In the second group of genes (biomass related) a total of four genes (SOD1, CTA1, CYB2, and SPO14) with a positive influence on the biomass yield and five with a negative correlation (IRC7, UTP13, MET3, ADK1 and ADE13) were identified. One of the most interesting targets in this group is SOD1, a downregulated gene (log2FC − 1.34): it encodes a Cu–Zn superoxide dismutase that has the main role of catalyzing the breakdown of toxic superoxides in the cell112 and is also involved in signaling processes involving oxygen and glucose stimuli113. However, recent studies suggested that the main biological role of these proteins in yeasts is the peroxide signaling and activation of peroxisomes and multiple cell homeostasis pathways114. This is in accordance with our findings for both gene expression, pathway impact and co-expressed gene clusters enrichment. The other gene associated with response to reactive oxygen species was CTA1, a downregulated gene (log2FC − 2.84) in our dataset. This gene encodes a catalase associated with ROS detoxification in peroxisome and in the mitochondria115, and its activity is relevant in oxidative116, acetic acid117 and heat118 stress responses. These genes showed positive associations with the activity of the peroxisomal pathway, which is one of the most affected by the stress induced by pCA in SA-1 strain. While SOD1 did not appear as a hub in the selected gene clusters, it did act as a major interactor for cluster 8, which is associated with regulatory and cell homeostasis pathways (Table S5). However, CTA1 is a major interaction hub for C4, being enriched for genes related to the metabolism of organic substances in the cytoplasm. Additionally, the SPO14 (log2FC − 0.82) gene was associated with changes in the cell cycle regulation (Honigberg et al. 1992) and regulation of lipid metabolism119,120 in S. cerevisiae. In addition to its role in the cell cycle, SPO14 was also a hub gene for cluster 10, which is enriched in genes for the lipid metabolic process.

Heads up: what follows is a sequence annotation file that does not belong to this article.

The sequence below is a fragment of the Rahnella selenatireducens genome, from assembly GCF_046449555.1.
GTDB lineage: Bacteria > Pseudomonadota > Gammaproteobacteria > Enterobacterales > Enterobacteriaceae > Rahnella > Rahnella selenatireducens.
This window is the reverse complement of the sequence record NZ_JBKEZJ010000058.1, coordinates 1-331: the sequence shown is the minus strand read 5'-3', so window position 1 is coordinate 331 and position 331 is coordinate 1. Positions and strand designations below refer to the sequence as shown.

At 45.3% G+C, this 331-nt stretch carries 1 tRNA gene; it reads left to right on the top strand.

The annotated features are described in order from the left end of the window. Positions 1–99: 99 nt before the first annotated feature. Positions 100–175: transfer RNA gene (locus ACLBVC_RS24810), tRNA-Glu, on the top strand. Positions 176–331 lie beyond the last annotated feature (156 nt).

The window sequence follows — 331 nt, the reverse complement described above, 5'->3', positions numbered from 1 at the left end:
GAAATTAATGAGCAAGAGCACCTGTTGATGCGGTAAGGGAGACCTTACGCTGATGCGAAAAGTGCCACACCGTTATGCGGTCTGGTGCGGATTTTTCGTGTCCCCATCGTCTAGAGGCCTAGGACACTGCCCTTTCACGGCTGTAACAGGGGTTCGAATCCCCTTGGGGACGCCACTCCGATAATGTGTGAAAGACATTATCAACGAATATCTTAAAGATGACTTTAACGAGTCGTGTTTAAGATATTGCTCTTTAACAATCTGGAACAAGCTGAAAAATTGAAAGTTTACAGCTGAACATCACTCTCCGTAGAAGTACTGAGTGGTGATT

As for the genes that had negative correlations with the biomass yield, the IRC7 gene seems to be a target with multiple associated conditions. Besides its transcriptional behavior (log2FC 0.60) in SA-1 strain, when exposed to pCA, this gene is involved in the production of thiol compounds121 and yeast survivability using cysteine as nitrogen source122. This gene was the most affected by our analysis of variants, accumulating a large amount of moderate-to-high-impact impact variants in heterozygosity, but none in homozygosity, suggesting that one of the alleles might be severely impaired. This corroborates an analysis of wine fermenting yeasts, which showed that several S. cerevisiae strains carried inactivating mutations for one or both alleles of IRC7123, reducing the overall enzymatic activity of this protein. Another study showed that the over-expression of IRC7 also resulted in the increased production of hydrogen sulfide122, a volatile sulfur compound that has been linked to increased longevity in S. cerevisiae124⁠. Lastly, 3 genes that showed a positive correlation with purine metabolism: MET3 (log2FC 0.73), ADK1 (log2FC 0.50) and ADE13 (log2FC 0.82) were also identified. Upregulated in our dataset (log2FoldChange 0.73), MET3 is an ATP sulfurylase involved in sulfate and methionine metabolism125, which was upregulated during hypoxia48. Moreover, the over-expression of ADE13 may increase fermentation efficiency under acetic acid stress126, while ADK1 appears to be activated in response to sulphuric acid127 and to heat stress128. These three genes were also associated with clusters enriched in genes linked to the regulation of metabolic processes.